‘Minority Report’ May Come to Real World With Iris Recognition
If Hoyos Corp. has its way, the world will soon resemble a Tom Cruise movie.
A closely held company based in Puerto Rico, Hoyos makes devices that photograph human irises for identification purposes, like the technology featured in the films “Mission: Impossible” and “Minority Report.”
In the movies, the technology protects super-secret labs and high-security vaults, helps chase down criminals and flashes personalized ads. In the real world, it screens employees of Bank of America Corp. and travelers at London’s Heathrow Airport and helps New York City police track prisoners.
As key patents expire and costs fall, Hoyos wants to make the technology ubiquitous, installing it on mobile phones to verify online payments and cash machines to replace bank cards that require personal identification numbers, said Chief Development Officer Jeff Carter.
“The cost of the devices has come down and the fraud is going up at such an escalating rate that it’s beginning to make sense,” Carter said in an interview at the New York offices of Hoyos, formerly known as Global Rainmakers Inc. Civil libertarians warn that the technology’s use may come with complications for privacy, and increased reliance on it may heighten the risk of misidentification.
The technology works by photographing the iris, the colored membrane that controls how much light reaches the retina, and converting the picture into a computer code. The code is compared with one in a database.
It wasn’t until 1987 that two other eye doctors, Leonard Flom and Aran Safir, were granted a patent for the concept of the identification technology.
Flom approached John Daugman, a Cambridge University professor, to develop a way to automate iris identification. Daugman was awarded a patent in 1994, and the first commercial products became available the next year.
The patent covering the basic concept of iris recognition expired in 2005, opening the door for companies to develop their own technology. The 1994 patent will expire this year, according to the website of the National Science and Technology Council.
Iris-recognition is “rapidly evolving,” said Patrick Grother, a computer scientist at the National Institute of Standards and Technology. The U.S. Commerce Department research unit is developing standards for the process.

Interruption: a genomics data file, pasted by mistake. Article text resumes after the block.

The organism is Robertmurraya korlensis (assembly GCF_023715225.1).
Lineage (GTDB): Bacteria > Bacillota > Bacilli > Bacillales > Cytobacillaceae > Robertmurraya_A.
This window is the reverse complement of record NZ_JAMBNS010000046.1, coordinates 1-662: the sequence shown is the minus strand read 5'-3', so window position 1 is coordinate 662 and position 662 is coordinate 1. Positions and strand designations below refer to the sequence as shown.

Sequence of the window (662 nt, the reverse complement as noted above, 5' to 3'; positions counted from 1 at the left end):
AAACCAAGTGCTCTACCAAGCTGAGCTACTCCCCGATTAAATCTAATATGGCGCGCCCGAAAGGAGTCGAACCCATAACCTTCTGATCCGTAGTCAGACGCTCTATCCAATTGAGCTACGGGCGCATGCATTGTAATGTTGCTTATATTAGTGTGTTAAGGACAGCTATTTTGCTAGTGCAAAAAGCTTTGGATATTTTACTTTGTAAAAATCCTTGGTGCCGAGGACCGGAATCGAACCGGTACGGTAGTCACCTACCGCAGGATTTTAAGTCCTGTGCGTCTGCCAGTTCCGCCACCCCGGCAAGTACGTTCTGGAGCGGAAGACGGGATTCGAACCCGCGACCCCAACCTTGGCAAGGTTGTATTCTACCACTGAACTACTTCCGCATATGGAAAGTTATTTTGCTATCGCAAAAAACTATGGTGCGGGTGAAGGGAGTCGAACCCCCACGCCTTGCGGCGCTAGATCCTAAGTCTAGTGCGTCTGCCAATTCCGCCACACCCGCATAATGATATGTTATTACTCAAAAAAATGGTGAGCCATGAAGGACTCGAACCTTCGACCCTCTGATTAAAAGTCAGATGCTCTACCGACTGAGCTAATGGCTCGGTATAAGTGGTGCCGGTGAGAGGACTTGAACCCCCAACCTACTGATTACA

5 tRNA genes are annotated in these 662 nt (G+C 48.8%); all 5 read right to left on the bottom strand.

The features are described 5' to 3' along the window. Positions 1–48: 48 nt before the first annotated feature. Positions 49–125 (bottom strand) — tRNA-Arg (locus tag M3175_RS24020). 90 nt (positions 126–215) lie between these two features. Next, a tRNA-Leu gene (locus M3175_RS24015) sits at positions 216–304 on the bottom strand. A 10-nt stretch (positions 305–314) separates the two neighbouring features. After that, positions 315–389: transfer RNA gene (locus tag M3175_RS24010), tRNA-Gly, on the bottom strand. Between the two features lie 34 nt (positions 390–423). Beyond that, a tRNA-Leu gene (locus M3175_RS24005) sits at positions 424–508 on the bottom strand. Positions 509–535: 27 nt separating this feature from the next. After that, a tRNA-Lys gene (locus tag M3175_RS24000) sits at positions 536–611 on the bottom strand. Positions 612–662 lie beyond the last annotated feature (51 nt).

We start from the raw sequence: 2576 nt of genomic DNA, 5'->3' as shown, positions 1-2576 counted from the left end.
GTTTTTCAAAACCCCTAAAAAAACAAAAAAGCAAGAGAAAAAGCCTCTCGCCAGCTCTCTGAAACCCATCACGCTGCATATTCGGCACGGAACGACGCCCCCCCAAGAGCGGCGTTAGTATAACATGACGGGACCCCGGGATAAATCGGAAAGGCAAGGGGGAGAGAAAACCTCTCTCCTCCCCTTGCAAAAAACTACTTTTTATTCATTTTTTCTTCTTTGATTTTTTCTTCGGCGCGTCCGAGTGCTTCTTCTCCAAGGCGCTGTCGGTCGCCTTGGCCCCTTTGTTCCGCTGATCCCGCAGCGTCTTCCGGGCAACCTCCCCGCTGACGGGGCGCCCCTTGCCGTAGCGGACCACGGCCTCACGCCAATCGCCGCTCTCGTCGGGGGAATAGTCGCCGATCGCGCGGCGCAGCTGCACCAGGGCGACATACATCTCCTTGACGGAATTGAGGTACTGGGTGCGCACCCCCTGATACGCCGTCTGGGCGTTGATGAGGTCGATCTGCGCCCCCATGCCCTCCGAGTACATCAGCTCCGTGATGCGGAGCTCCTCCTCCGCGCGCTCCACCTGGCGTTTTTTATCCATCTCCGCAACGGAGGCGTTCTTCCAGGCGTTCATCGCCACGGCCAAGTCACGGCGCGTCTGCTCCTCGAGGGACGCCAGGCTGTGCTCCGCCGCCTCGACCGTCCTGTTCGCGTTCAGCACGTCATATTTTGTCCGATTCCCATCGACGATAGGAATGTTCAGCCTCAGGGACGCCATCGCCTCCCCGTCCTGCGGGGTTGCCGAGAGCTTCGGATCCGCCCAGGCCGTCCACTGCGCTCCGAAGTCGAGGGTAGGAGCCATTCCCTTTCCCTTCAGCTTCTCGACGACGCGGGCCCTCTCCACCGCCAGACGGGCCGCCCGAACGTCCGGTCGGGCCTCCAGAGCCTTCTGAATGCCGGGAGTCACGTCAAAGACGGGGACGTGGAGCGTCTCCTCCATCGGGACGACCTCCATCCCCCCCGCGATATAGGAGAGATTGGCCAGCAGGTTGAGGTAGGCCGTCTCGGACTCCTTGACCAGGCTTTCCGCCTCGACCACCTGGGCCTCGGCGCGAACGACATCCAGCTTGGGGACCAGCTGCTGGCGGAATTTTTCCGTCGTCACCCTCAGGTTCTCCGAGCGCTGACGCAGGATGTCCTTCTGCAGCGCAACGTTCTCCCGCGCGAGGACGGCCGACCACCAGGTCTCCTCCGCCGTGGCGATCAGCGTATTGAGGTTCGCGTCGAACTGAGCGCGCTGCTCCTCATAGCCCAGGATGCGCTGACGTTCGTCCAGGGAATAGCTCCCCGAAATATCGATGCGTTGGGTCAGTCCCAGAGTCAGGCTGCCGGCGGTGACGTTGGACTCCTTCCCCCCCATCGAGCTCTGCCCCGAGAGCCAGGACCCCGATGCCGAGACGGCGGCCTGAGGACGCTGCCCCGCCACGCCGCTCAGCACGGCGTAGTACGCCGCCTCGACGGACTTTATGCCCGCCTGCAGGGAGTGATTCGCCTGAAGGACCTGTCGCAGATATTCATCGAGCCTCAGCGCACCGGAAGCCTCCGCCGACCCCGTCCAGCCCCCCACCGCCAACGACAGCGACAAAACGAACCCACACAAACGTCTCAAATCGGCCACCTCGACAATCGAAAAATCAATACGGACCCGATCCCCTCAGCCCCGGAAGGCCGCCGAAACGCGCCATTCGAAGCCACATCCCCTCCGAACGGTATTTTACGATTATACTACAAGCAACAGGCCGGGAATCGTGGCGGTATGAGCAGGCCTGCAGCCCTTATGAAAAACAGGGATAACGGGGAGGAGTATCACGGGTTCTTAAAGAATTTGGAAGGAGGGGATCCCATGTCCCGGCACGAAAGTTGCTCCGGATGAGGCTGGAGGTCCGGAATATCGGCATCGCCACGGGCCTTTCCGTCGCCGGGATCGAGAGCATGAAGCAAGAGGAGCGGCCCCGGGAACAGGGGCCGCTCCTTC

The public acceptance of biometrics in daily life will rise along with global security concerns, with sales poised to jump to $10.9 billion in 2017 from $3.6 billion last year, according to Acuity Market Intelligence, a research consulting firm based in Millburn, New Jersey, that focuses on the technology.
Iris technology is forecast to have a 19 percent share of the global biometrics market in 2017, up from 8 percent in 2009, with revenue rising to $2.l billion from $206.3 million, according to Acuity. The market share for the leading biometric -- automated fingerprint identification systems -- will drop to 27 percent from 39 percent, the company said.
Prices will drop and the technology will improve in the next decade, said Acuity’s principal, Maxine Most.
Early iris-recognition required subjects to stand close to the camera. Newer devices cost less and can capture an image of an iris from farther away and compare it to a database within seconds.
“They’re doing it at a distance,” Most said. “They’re doing it on the move.”
Sells For $75,000
SRI International’s Iris on the Move system can capture an image of an iris from as much as 10 feet and can process as many as 30 people a minute, said Mark Clifton, a company vice president. It sells for about $75,000, he said.
Future devices might read irises from more than 30 feet, said Tim Meyerhoff, North American business development director for Iris ID Systems Inc., a company in the recognition business spun off from South Korea’s LG Electronics Inc. in 2009.
In five years, the technology will be widely used for airport security, border control and access control, said Neelima Sagar, an analyst at Frost & Sullivan, a research firm based in Mountain View, California.